Christmas time festivities

December 27, 2012

This past month has been very busy.
Before I left York I had an amazing Winter Formal where we all dressed up, had a ride on the York Eye, and then headed to the beautiful venue for lots of wine, too much food and dancing all night long.

Then we had a floor Christmas Party back on campus which was slightly less glamorous and involved lots more drinking, Christmas jumper wearing, and Secret Santa present sharing.

Finally I took the long journey home for Christmas. I packed up all of my possessions and squeezed them into my bags. I enjoyed the frosty scenery on my way down to London. Next I proceeded to struggle through the tubes with my enormous bags, luckily with the aid of several kind people, before catching my last train home. 

Since then my days have consisted of being reunited with friends, working a few shifts, spending time with the family and eating lots. I started my holiday reading list with Dickens which was enjoyed immensely in the comfort of my own home, with an abundance of tea, clean surfaces, and a floor that doesn't adhere my feet with every step I attempt to take. Luxury.

Here are a few photos of the past days

 The first batch of mince pies!

 Christmas Eve seafood

  Feeling decadent with Roast ham for Christmas Day breakfast

Mulled wine
Which I am going to treat myself to a glass of now along with a night's worth of reading and relaxing. I hope you are all enjoying the holidays!

Great Expectations Film review

December 06, 2012

I recently went to see the new film adaptation of this wonderful book, and reviewed it for my University newspaper. Take a look if you were undecided about watching it.

Film: Great Expectations

Director: Mike Newell
Starring: Ralph Fiennes, Helena Bonham Carter and Robbie Coltrane
Runtime: 128 mins
Star rating: 4 (It has been published as 3, but to be honest I found the rating impossible for the adaptation of such a classic- so the rating is pretty immaterial to me)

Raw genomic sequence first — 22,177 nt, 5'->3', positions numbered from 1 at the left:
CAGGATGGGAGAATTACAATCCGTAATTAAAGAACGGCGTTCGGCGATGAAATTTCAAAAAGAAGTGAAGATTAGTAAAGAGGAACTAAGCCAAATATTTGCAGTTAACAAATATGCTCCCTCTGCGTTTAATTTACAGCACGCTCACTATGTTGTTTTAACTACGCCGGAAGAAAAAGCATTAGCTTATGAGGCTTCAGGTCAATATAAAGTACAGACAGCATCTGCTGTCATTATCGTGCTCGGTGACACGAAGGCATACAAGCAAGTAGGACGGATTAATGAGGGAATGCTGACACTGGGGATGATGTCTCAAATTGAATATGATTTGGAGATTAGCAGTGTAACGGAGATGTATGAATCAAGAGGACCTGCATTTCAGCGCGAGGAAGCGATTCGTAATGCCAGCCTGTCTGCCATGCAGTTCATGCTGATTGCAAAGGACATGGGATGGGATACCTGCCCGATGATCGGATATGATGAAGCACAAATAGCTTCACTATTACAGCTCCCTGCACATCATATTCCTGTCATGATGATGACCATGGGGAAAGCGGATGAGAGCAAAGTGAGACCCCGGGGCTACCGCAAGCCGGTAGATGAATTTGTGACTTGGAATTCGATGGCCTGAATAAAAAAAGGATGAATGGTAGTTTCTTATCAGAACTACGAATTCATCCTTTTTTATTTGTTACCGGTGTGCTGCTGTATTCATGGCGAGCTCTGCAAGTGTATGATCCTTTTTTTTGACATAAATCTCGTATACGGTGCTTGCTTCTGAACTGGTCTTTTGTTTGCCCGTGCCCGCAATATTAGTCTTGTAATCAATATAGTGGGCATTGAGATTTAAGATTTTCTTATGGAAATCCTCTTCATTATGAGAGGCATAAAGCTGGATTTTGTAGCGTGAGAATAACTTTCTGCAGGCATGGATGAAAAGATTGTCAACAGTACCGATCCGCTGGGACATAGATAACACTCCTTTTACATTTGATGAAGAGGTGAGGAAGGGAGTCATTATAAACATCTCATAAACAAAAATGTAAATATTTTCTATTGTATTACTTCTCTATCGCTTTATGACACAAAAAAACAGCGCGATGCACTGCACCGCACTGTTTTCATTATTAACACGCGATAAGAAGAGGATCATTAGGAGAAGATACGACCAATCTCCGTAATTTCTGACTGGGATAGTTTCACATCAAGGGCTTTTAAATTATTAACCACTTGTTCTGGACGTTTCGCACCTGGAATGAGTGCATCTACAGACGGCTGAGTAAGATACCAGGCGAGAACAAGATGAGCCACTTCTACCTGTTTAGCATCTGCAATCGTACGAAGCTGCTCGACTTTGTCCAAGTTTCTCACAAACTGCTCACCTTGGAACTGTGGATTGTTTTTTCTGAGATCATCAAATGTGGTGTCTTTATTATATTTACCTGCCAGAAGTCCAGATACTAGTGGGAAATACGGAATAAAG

The canonical household name, Dickens, has developed, or rather maintained, a warm place in the hearts of the country. The festive period seems to bring a renewal of these sentiments and we experience an influx of Dickensian programmes or film adaptions. So do we really need another version?
Well no, Newell does nothing ground-breaking in adding to the plethora of adaptations, but it is more than enjoyable nonetheless. This version updates and modernises the 1946 black and white film, but fails to shape its own identity.

Most notably, it lacks the tension that should come naturally to a serialised story.
Unfortunately, as is often the case with profoundly rich novels, the ending was rushed. The film felt truncated; particularly in Miss Havisham’s fleeting death, although we are honoured with some unprecedented gore in exchange for the screen time. Characters are omitted, Pip’s generosity towards Herbert Pocket largely unexplored, equally his selfishness and ignorance towards Joe – a heart breaking emotional aspect- is underdeveloped.

The film just wasn’t poignant, emotional or affecting enough. Cruel Pip was almost absent providing a more pleasant viewing, but one awfully less moving. Joe and Pip’s relationship was initially too deliberately emphasised, only to be unforgivingly compromised in the apologetic cowering away from what should be a morally questioning passage.

Carter offered an assertive, original, and believable performance in delivering a woman whose obsession with revenge breaks the hearts of our protagonists. However, she doesn’t instill the fear that Gillian Anderson’s harrowing depiction did- and that such a disturbing character ought. Despite this, all of the acting was as good as we might expect from the experienced cast. Even Pip and Estella’s love story felt convincing and impelling.

In honesty, if this had been more adventurous it would have been condemned as butchering a literary classic. The foundations of the novel are all present they just lack the depth of which a series is capable. So if you’re in want of a Dickensian fix, an enjoyable plot, and consistently impressive acting, you can happily pass your time viewing this latest adaptation.